This is still the best book of the week, and gets a solid A. It only disappoints because I've come to expect every issue of this series to be an A-plus.


(DC Comics, 32 pages, $2.99)

"Rogues Reloaded, Part Two" (20 pgs)

Story by Joshua Williamson
Art by Carmine di Giandomenico

Of the five bi-weekly titles I bought into at the start of DC's Rebirth event, The Flash has been my favorite, particularly the issues when di Giandomenico is on board. The book has had a very Bronze Age feel to it, with Williams assuring that every issue, even when part of a larger story arc, has some business that is introduced, explored, and resolved, making it a complete reading experience. I also enjoy that issues of this series do not read as fast (no pun intended) as most modern comics. Where I can easily zip though most comics on the stands these days in 8 minutes or less, The Flash usually keeps me occupied for at least 15, making it feel more worth the outlay of my entertainment dollar. And yet, the scripts are not padded or overwrought with exposition, even when Williams practices the lost art of bringing the reader up to speed (okay, that pun was intended).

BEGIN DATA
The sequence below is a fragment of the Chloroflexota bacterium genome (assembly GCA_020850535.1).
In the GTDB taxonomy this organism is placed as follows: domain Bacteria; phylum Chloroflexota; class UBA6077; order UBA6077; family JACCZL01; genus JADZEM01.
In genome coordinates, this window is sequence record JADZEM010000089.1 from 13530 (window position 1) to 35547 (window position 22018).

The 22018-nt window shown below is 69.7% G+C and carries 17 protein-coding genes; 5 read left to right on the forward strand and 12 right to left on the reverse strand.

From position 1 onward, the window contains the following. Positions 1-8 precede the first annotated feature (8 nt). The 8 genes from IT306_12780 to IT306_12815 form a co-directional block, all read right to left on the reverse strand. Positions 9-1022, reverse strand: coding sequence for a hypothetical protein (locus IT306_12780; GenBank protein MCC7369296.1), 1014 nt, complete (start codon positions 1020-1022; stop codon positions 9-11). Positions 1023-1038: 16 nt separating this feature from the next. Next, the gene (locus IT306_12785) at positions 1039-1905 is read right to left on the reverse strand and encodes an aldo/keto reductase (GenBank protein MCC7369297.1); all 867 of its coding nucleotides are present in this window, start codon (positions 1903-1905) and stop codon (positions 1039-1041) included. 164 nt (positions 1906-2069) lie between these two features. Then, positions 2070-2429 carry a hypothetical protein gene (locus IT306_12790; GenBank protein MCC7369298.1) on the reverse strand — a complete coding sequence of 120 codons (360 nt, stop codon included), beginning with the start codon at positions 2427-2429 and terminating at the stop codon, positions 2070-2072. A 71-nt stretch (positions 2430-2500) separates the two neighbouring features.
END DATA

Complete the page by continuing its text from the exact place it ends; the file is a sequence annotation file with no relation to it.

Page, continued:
That said, this issue wasn't the best of the run (also intended). I like the Rogues, but find they're rarely handled as well as I'd like when operating as a group. It doesn't help that I don't have much use for the new astral version of the Golden Glider, or Kid Trickster. Like the Rouges, I'm old school, I guess. Still, this issue presents a solid story, even if I began to guess the Rogues true scheme once some of them started to fall a little too easily.